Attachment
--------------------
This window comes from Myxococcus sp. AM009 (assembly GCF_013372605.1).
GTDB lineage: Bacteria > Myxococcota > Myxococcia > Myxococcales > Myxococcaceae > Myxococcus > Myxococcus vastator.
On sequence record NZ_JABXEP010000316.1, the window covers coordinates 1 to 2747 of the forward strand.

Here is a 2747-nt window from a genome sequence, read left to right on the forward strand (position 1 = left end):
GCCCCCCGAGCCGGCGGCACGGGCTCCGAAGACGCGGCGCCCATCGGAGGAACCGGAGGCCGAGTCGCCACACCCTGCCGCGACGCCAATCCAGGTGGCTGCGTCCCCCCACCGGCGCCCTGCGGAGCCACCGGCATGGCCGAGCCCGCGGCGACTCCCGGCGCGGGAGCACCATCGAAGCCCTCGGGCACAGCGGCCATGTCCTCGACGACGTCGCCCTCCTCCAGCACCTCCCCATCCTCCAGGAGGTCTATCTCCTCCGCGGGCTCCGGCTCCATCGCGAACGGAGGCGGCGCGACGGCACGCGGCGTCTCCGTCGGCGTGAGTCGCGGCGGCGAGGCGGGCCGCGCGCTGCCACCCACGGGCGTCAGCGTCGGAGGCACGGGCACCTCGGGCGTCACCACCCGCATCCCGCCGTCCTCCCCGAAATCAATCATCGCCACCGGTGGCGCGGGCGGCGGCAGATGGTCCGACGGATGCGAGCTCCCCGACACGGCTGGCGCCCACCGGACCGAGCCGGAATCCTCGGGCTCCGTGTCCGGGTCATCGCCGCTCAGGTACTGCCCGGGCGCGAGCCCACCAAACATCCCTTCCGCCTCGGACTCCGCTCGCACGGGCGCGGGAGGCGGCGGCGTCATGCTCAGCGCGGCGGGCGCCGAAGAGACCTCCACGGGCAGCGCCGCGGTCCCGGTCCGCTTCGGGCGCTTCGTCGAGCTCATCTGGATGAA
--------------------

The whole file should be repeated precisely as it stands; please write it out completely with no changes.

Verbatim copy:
This window comes from Myxococcus sp. AM009 (assembly GCF_013372605.1).
GTDB lineage: Bacteria > Myxococcota > Myxococcia > Myxococcales > Myxococcaceae > Myxococcus > Myxococcus vastator.
On sequence record NZ_JABXEP010000316.1, the window covers coordinates 1 to 2747 of the forward strand.

Here is a 2747-nt window from a genome sequence, read left to right on the forward strand (position 1 = left end):
GCCCCCCGAGCCGGCGGCACGGGCTCCGAAGACGCGGCGCCCATCGGAGGAACCGGAGGCCGAGTCGCCACACCCTGCCGCGACGCCAATCCAGGTGGCTGCGTCCCCCCACCGGCGCCCTGCGGAGCCACCGGCATGGCCGAGCCCGCGGCGACTCCCGGCGCGGGAGCACCATCGAAGCCCTCGGGCACAGCGGCCATGTCCTCGACGACGTCGCCCTCCTCCAGCACCTCCCCATCCTCCAGGAGGTCTATCTCCTCCGCGGGCTCCGGCTCCATCGCGAACGGAGGCGGCGCGACGGCACGCGGCGTCTCCGTCGGCGTGAGTCGCGGCGGCGAGGCGGGCCGCGCGCTGCCACCCACGGGCGTCAGCGTCGGAGGCACGGGCACCTCGGGCGTCACCACCCGCATCCCGCCGTCCTCCCCGAAATCAATCATCGCCACCGGTGGCGCGGGCGGCGGCAGATGGTCCGACGGATGCGAGCTCCCCGACACGGCTGGCGCCCACCGGACCGAGCCGGAATCCTCGGGCTCCGTGTCCGGGTCATCGCCGCTCAGGTACTGCCCGGGCGCGAGCCCACCAAACATCCCTTCCGCCTCGGACTCCGCTCGCACGGGCGCGGGAGGCGGCGGCGTCATGCTCAGCGCGGCGGGCGCCGAAGAGACCTCCACGGGCAGCGCCGCGGTCCCGGTCCGCTTCGGGCGCTTCGTCGAGCTCATCTGGATGAA